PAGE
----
When it comes to being the next biggest thing in energy, the Arctic has lost its allure. Twenty-two percent of the world’s undiscovered resources will, for now, remain untapped. The “great game” that once seemed to be the Arctic’s destiny has been thwarted by global oil market forces and complicated by Russian President Vladimir Putin’s interventions in Ukraine and Syria. With the price of oil falling below $28 a barrel and economic sanctions curtailing Russia’s ability to exploit its Arctic claims, the clamor to look north for energy is beginning to quiet down.
Yet for Russia, the Arctic is still a strategic priority—one that many fear Putin will protect by force. A cornerstone of Moscow’s vision to reinstate Russia to its rightful international standing—that of a great power—is energy dominance. Energy provides a financial backbone for state programs, and energy pipelines are a key tool through which the state coerces its neighbors. And if Russia is to continue finding oil to pump through European pipelines, it must look to the Arctic for further exploration.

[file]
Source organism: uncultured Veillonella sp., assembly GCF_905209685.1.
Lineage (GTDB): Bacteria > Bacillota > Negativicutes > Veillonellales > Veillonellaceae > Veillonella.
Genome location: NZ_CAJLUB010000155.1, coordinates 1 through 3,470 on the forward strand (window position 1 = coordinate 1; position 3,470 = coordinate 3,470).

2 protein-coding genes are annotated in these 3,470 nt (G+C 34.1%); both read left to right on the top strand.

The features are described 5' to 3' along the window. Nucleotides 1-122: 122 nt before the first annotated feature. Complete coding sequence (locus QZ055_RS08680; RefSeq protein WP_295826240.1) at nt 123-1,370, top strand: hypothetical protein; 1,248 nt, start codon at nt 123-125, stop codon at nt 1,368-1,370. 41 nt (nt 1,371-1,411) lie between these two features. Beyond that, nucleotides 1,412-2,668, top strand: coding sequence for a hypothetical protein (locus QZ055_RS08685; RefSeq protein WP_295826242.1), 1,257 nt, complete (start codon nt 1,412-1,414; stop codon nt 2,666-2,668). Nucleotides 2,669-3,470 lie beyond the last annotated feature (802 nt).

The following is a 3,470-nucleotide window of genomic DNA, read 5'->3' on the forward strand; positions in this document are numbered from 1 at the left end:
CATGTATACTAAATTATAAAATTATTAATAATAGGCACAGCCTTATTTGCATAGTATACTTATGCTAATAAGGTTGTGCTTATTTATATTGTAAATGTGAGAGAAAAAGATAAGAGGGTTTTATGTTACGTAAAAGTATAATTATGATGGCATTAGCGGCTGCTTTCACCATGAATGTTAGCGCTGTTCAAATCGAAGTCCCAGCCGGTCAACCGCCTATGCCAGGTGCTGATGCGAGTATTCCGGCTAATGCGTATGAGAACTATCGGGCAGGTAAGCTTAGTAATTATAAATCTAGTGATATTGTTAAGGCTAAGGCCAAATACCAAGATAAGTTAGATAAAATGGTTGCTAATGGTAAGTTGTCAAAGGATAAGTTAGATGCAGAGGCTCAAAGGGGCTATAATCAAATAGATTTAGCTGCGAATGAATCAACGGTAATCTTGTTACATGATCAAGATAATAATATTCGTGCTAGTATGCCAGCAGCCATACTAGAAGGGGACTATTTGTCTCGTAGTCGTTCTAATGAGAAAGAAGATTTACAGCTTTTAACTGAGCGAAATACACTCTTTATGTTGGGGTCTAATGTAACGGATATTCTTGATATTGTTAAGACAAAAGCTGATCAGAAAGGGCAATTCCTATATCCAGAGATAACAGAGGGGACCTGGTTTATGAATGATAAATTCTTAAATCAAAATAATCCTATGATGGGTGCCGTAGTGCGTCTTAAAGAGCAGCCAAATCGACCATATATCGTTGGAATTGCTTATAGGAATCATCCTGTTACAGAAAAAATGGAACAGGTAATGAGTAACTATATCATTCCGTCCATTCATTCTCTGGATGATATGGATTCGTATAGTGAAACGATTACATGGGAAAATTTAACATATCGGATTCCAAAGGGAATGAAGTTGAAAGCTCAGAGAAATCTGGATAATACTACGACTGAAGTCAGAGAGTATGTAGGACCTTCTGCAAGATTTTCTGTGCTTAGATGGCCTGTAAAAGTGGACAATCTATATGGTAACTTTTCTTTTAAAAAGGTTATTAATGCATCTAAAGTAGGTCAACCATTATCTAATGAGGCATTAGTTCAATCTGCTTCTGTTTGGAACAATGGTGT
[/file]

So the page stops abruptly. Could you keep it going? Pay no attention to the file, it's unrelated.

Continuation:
MUCH TO GAIN
By way of geography, Russia holds the largest stake in the Arctic. The nation shares a border with the Arctic that is over 4,000 miles long. And like the other Arctic Five powers (Canada, Denmark, Norway, and the United States), it maintains a strategy for the vast expanse that hinges on securing its border and modernizing its military installations. By the end of 2015, Russia will have secured military control of its entire Arctic border, although even this military presence will pale in comparison with military levels in the region during the Cold War.
As it secures its borders, Russia will seek to upgrade Soviet-era military hardware. Its restoration of aging hardware and its plans to reopen existing military bases are necessary if it is to meet the needs of growing Arctic activity. In a sense, then, discussions about an impending militarization of the Arctic have always been misleading,
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